The British also emphasized the need for economic and social development, especially for women, to stabilize the Middle East. As to that major problem in the region, the US was silent, even though Pompeo sat at the Council table in between the British and Belgian diplomats, both women.
Recently, Pompeo has been tweeting to remind US allies and others about the end of certain UN arms and other sanctions against Iran in October 2020, pushing other countries to keep the sanctions in place. In a tweet on Aug. 13, he featured a countdown clock and said, “The clock is ticking. Time remaining before the UN arms embargo on Iran expires . . . “
According to Security Council Resolution 2231, embedding the Iran nuclear agreement, a deadline was set for a series of sanctions to end by Oct. 18, 2020. The resolution required UN member states to abide by numerous limits in doing business with Iran, including weapons sales and training and financial services related to the weapons.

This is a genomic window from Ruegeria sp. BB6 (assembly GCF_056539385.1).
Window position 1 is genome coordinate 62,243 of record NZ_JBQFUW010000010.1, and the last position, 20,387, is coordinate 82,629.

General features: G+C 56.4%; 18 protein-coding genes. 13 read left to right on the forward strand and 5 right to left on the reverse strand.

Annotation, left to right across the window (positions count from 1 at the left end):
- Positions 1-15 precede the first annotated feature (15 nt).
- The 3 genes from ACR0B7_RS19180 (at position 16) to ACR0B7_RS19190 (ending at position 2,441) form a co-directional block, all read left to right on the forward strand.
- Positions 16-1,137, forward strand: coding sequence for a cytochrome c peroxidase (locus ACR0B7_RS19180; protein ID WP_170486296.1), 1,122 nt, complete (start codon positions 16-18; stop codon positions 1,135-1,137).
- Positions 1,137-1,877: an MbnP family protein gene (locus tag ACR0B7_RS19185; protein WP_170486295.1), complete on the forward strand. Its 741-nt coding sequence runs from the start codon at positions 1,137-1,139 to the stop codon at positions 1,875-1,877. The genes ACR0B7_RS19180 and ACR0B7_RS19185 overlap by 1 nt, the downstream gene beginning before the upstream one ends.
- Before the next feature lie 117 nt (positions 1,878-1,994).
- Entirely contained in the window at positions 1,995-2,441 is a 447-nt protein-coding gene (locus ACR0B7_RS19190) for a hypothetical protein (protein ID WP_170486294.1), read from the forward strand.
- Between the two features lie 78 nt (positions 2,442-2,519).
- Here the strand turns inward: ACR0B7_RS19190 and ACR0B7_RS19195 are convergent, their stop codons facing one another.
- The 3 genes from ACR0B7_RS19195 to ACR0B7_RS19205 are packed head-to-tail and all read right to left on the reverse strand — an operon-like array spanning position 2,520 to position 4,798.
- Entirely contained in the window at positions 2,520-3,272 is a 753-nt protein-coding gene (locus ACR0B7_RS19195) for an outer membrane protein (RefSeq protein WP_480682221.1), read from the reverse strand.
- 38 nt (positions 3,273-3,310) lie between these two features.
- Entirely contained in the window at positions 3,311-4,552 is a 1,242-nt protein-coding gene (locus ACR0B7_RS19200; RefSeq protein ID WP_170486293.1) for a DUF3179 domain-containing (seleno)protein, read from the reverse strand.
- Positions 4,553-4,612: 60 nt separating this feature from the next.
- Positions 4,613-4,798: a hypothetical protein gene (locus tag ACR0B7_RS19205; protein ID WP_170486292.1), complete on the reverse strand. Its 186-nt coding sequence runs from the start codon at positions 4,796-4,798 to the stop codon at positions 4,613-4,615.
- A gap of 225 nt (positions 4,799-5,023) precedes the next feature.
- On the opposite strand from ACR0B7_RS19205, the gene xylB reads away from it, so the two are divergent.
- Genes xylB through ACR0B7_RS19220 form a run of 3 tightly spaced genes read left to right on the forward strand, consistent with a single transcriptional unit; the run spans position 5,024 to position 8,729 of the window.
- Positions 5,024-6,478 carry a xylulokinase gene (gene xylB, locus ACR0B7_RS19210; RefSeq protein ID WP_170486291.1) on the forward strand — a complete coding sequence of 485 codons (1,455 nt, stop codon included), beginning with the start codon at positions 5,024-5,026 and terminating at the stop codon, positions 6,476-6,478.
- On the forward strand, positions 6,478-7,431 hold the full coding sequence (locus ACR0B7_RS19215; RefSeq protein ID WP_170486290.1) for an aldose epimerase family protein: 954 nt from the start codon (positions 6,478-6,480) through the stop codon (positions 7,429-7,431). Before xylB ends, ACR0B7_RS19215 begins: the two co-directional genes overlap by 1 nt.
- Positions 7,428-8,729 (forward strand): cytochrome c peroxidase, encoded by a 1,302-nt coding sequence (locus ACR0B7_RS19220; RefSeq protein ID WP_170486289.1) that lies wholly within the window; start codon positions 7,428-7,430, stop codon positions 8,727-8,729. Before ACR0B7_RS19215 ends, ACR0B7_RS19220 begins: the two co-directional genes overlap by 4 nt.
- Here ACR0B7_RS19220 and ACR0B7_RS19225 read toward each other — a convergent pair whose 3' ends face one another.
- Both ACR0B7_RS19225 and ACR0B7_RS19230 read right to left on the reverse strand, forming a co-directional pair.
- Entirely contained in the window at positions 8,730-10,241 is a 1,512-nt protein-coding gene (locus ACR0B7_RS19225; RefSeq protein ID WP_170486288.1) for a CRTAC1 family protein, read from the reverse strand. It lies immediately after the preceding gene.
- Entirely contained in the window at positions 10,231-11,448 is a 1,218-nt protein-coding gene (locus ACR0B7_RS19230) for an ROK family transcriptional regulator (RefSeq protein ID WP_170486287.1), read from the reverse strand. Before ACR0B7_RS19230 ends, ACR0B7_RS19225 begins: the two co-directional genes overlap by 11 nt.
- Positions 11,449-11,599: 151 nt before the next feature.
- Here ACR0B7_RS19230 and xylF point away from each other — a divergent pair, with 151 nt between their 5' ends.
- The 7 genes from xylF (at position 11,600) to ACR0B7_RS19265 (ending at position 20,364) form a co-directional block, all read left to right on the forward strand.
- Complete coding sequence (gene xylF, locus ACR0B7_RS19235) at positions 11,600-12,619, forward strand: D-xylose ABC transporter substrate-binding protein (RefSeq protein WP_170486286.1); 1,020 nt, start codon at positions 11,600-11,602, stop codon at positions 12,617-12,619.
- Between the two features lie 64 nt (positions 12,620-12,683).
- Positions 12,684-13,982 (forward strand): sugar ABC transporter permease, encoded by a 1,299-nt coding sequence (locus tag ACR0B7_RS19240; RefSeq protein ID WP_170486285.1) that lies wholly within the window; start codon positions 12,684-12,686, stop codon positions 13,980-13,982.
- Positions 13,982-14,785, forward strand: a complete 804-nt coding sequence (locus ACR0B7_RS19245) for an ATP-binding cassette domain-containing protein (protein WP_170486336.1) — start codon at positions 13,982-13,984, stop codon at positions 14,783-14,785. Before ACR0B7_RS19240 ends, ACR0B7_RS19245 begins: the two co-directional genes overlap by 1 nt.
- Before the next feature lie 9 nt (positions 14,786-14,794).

The Security Council session was led by Poland’s foreign minister, Jacek Czaputowicz, who came to the UN earlier in the month to raise the profile of Poland as rotating president of the Council in August. He then traveled to Chicago, which has one of the largest populations of people with Polish descent in the US, after New York. Yet a wave of people with Polish roots is returning to Poland because of better standards of living in the country.